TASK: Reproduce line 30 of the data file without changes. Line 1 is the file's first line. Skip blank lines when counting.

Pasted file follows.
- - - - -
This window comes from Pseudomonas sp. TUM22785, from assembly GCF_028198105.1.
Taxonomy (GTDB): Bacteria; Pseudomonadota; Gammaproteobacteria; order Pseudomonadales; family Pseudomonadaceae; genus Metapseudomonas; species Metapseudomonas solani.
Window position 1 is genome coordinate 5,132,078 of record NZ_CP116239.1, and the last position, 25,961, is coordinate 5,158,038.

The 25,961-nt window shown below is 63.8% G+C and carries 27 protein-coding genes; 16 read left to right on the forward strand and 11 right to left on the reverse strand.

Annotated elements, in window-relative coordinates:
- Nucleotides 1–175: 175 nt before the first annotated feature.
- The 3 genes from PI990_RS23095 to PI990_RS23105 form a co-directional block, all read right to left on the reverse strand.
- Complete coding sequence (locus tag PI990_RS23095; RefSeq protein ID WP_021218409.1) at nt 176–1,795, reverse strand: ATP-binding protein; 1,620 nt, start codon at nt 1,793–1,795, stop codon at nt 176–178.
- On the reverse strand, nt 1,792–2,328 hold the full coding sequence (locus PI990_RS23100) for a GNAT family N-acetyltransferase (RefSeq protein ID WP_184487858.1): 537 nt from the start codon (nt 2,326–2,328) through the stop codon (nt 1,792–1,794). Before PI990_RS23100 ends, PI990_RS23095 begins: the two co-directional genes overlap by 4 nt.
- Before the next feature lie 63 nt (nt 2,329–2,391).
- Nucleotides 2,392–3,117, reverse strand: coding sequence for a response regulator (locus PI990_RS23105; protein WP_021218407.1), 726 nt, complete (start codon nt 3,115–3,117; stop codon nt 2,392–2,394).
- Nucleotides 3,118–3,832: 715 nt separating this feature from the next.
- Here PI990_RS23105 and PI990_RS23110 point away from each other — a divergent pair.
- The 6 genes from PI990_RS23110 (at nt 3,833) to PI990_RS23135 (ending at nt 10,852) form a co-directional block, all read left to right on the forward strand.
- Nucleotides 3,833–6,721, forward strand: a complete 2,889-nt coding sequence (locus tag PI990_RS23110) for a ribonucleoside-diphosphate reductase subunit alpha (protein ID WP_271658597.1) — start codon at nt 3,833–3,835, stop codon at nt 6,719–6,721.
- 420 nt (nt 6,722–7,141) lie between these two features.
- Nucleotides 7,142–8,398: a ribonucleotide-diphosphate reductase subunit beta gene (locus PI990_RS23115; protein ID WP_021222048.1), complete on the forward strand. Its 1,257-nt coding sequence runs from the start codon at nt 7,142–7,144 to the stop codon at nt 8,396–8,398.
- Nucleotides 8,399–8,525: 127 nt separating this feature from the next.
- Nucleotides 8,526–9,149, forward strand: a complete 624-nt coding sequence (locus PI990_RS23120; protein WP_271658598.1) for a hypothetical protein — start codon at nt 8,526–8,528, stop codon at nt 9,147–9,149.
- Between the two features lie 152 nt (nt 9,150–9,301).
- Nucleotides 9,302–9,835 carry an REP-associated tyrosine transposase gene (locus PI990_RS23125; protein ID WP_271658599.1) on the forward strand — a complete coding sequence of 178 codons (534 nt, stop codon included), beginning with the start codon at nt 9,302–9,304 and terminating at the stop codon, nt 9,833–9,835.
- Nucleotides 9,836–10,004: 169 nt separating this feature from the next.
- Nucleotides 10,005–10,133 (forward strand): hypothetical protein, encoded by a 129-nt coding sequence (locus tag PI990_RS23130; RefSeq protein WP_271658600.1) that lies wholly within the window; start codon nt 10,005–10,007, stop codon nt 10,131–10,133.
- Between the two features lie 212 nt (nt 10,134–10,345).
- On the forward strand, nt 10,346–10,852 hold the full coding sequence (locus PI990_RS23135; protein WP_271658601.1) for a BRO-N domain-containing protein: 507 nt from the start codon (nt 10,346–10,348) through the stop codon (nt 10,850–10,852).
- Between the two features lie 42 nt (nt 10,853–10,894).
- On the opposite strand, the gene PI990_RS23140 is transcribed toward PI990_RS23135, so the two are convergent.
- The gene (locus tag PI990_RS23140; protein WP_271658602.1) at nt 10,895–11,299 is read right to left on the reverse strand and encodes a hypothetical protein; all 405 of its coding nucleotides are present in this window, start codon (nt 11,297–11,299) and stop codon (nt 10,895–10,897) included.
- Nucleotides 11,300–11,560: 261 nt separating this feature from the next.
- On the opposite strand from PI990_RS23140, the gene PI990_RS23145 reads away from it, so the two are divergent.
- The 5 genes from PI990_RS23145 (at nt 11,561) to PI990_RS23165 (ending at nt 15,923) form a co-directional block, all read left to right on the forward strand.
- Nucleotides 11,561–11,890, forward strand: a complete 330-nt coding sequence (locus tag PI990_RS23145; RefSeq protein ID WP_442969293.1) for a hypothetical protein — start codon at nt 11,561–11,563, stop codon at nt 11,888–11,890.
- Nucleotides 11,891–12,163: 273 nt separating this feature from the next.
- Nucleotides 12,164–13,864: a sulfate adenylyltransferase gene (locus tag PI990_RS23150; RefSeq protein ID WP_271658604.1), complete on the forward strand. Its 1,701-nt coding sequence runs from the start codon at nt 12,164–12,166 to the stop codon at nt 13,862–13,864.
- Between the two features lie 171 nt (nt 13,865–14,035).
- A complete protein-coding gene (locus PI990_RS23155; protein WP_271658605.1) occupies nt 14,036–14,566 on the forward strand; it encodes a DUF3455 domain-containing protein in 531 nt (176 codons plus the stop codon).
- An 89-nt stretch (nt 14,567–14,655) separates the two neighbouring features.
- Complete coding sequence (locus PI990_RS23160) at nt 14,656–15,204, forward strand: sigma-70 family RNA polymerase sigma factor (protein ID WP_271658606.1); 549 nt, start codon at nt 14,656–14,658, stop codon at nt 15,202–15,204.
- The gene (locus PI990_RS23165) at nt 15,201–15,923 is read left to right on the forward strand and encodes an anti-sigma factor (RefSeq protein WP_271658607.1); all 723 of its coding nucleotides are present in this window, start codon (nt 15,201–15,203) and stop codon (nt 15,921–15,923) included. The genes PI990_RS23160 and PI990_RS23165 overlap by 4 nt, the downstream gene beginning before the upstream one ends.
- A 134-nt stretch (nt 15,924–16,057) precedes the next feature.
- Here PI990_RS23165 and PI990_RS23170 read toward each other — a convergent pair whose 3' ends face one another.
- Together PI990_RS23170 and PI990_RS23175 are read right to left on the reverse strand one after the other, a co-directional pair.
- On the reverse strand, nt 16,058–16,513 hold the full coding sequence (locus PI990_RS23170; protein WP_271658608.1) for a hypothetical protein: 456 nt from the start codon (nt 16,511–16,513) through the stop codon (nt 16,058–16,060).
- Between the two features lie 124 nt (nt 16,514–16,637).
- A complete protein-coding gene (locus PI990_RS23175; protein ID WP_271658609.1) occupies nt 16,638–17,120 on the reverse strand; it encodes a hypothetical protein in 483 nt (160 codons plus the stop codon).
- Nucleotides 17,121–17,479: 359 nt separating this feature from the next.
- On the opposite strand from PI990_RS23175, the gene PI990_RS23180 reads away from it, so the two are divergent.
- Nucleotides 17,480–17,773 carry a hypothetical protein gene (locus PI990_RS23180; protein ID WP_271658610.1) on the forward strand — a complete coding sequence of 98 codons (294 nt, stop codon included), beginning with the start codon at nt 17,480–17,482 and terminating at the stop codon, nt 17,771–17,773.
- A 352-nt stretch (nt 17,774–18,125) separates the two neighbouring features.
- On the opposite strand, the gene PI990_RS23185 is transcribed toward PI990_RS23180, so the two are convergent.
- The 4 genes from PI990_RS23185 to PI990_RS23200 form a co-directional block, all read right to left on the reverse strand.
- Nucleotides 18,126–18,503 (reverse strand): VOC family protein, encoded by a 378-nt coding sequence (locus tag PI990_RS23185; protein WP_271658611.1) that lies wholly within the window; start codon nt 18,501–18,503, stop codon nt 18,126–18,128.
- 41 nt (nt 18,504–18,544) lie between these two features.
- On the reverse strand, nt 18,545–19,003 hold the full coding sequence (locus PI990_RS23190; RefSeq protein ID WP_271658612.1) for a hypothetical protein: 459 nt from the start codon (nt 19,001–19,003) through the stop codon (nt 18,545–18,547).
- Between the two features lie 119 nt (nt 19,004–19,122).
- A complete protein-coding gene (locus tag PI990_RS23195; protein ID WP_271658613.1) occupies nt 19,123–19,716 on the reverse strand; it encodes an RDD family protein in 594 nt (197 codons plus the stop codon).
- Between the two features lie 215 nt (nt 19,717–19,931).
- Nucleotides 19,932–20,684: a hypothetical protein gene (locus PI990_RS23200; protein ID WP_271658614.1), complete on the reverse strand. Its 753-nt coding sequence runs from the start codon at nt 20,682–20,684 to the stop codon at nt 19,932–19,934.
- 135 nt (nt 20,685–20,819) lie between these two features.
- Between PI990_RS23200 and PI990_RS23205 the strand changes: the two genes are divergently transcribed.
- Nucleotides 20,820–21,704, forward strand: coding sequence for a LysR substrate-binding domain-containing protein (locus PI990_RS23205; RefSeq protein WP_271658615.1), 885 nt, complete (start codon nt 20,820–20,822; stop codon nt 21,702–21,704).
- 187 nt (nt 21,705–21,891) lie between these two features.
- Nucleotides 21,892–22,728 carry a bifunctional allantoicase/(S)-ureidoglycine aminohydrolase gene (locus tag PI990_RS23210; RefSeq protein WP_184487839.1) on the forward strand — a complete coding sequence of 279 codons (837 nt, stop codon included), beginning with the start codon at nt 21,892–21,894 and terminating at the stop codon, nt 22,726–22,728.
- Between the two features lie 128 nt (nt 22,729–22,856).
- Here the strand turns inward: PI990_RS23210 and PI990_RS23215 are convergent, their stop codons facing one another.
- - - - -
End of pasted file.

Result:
- On the opposite strand from PI990_RS23140, the gene PI990_RS23145 reads away from it, so the two are divergent.